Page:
Attention and Associative Learning: From Brain to Behaviour available in Hardcover
- Pub. Date:
- Oxford University Press, USA
Attention and learning are two of the most important topics in contemporary cognitive psychology and behavioural neuroscience. Of even more interest is how the two interact. Meaningful stimuli and their meaningful effects are invariably embedded in a complex background of meaningless information. Yet, in order to learn about meaningful relationships between events, an organism needs to be able to extract the relevant from the irrelevant. The ability to direct attention selectively to some stimuli and away from others is one fundamental mechanism by which this filtering of information can occur. But what controls this selective attention? Why are certain stimuli selected and others rejected? What are the neural mechanisms underlying this ability? Are they the same in humans as in other animals? And what are the consequences of damage to this attentional system? These are the questions that this book aims to answer.
The idea of an interaction between attention and learning has experienced a huge surge of interest in recent years. Advances in behavioural neuroscience have made it possible to investigate the neural basis of attention mechanisms; advances in connectionist modelling techniques have allowed us to implement and test more complex computational models of the operation of these mechanisms; and recent studies have implicated impairments in the ability to deploy selective attention appropriately in disorders such as schizophrenia and Parkinson's Disease.
This book brings together leading international learning and attention researchers to provide both a comprehensive and wide-ranging overview of the current state of knowledge of this area as well as new perspectives and directions for the future. There are coherent themes that run throughout the book, but there are also, inevitably, fundamental disagreements between contributors on the role of attention in learning. Together, the views expressed in this book paint a picture of a vibrant and exciting area of psychological research, and will be essential reading for researchers of learning and attention.
|Publisher:||Oxford University Press, USA|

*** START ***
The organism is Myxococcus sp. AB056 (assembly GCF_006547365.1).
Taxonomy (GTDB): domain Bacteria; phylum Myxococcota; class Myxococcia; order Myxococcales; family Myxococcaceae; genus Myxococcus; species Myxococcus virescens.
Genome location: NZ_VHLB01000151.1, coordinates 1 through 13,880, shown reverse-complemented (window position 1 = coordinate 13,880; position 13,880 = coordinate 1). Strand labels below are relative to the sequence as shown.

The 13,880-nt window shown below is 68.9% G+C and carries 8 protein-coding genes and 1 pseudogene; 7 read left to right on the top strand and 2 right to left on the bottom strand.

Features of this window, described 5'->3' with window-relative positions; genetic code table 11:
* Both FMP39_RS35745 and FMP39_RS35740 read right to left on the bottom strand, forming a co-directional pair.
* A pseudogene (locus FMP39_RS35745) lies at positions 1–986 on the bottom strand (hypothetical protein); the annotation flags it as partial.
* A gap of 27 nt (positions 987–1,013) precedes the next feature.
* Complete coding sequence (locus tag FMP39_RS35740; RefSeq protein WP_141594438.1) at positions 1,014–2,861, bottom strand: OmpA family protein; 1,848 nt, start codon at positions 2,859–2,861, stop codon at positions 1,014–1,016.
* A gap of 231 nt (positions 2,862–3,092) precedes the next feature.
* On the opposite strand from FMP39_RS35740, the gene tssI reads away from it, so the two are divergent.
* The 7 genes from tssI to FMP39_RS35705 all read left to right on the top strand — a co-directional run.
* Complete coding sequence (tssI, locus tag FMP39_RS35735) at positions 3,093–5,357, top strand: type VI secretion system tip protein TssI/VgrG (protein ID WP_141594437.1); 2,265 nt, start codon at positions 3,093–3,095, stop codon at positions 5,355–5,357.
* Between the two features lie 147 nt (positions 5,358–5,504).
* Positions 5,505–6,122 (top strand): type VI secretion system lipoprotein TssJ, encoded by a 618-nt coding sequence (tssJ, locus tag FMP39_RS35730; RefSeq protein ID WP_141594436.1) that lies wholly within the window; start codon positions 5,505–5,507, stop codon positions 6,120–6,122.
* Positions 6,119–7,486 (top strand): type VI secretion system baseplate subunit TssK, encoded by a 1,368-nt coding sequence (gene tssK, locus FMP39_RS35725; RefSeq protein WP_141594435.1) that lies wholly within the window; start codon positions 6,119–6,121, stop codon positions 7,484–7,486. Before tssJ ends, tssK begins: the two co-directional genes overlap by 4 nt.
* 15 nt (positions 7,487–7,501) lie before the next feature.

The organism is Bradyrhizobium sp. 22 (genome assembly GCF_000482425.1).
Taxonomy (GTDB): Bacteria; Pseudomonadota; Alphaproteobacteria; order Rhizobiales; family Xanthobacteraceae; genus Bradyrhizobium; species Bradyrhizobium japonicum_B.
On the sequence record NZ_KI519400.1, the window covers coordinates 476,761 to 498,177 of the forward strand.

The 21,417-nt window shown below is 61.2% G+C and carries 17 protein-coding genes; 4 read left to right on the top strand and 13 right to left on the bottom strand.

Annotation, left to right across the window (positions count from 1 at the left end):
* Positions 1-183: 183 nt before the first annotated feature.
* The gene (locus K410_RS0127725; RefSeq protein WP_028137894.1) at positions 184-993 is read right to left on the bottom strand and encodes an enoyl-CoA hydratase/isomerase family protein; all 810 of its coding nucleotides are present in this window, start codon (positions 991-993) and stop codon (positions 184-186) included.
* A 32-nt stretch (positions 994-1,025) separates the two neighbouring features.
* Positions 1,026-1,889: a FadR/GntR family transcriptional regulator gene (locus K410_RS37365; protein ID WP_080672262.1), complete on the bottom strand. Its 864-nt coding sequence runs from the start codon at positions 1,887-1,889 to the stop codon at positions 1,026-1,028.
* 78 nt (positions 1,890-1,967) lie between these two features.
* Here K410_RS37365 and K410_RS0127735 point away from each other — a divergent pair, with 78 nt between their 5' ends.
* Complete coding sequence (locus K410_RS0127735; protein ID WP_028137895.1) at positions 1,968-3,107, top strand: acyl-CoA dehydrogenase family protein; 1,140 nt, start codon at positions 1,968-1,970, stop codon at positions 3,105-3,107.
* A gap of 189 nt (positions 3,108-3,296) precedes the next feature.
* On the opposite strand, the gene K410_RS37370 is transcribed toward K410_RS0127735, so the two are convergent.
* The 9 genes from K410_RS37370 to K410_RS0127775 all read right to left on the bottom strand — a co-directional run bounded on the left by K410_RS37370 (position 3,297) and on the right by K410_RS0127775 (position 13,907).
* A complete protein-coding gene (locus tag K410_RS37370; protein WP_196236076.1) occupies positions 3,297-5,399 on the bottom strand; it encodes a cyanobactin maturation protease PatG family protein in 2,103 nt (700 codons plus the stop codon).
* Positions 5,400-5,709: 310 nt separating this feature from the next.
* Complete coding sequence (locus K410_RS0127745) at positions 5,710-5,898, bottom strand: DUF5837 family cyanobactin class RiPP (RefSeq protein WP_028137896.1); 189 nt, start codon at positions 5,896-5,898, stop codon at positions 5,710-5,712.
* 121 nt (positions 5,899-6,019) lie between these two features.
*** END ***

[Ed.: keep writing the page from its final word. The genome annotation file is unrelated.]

|Product dimensions:||6.20(w) x 9.30(h) x 1.10(d)|
About the Author
Dr Mitchell studied for his BSc and PhD in psychology, and also conducted 3 years of post-doctoral research, at University College London (1987-1997). His PhD examined conditioning effects in cancer chemotherapy using a rat model, and was supervised by Prof Cecelia Heyes. His post-doc, also with Prof Heyes, concerned an investigation of imitation in rats. Dr Mitchell then moved north to the Wirral, where he worked for Unilever Research, Port Sunlight, as a consumer scientist. Since July 2000, he has worked in the School of Psychology, University of New South Wales, Australia. His first position was as a post doctoral research fellow with Prof Peter Lovibond. Dr Mitchell became a member of faculty in 2002. Throughout this period, the focus of his research has been on human associative and perceptual learning.
Dr Le Pelly studied for his undergraduate degree in Natural Sciences at Emmanuel College, Cambridge, and carried on to complete his Ph.D. in Experimental Psychology (investigating human associative learning) at the University of Cambridge under the supervision of I. P. L. McLaren, graduating in 2002. He then held the Sir Alan Wilson Research Fellowship at Emmanuel College, Cambridge, for just over two years before taking up a lectureship in the School of Psychology at Cardiff University in 2004, and he has been there ever since. Throughout this time his main research interests have been in the fields of human and animal associative learning.
Table of Contents
1. An introduction to attention and learning, Chris J. Mitchell and Mike E. Le Pelley
2. Two theories of attention: A review and a possible integration, John M Pearce and Nicholas J. Mackintosh
3. Selective attention to conditioned stimuli in human discrimination learning: Untangling the effects of outcome prediction, valence, arousal and uncertainty, Lee Hogarth, Anthony Dickinson and Theodora Duka
4. Attentional learning, Geoffrey Hall and Gabriel Rodriguez
5. Latent inhibition, Nathan M. Holmes and Justin A. Harris
6. Attention and perceptual learning, I.P.L. McLaren , A.J. Wills and S. Graham
7. Acquired distinctiveness and equivalence: A synthesis, Robert C. Honey, James Close & E. Lin
8. Attention and human associative learning, M. E. Le Pelley
9. On the use of the term 'attention', Philip Quinlan
10. Attention and memory in human learning, Chris J. Mitchell
11. Backward blocking of relevance-indicating cues:Evidence for locally eayesian learning, JohnK.Kruschke and Stephen E. Denton
12. Brain systems of attention in associative learning, Peter C. Holland and Jean-Marie Maddux
13. Neural correlates of attentional set, David N. George, Anais M. Duffaud & Simon Killcross
14. Clinical studies of attention and learning, Adam Hampshire & Adrian M. Owen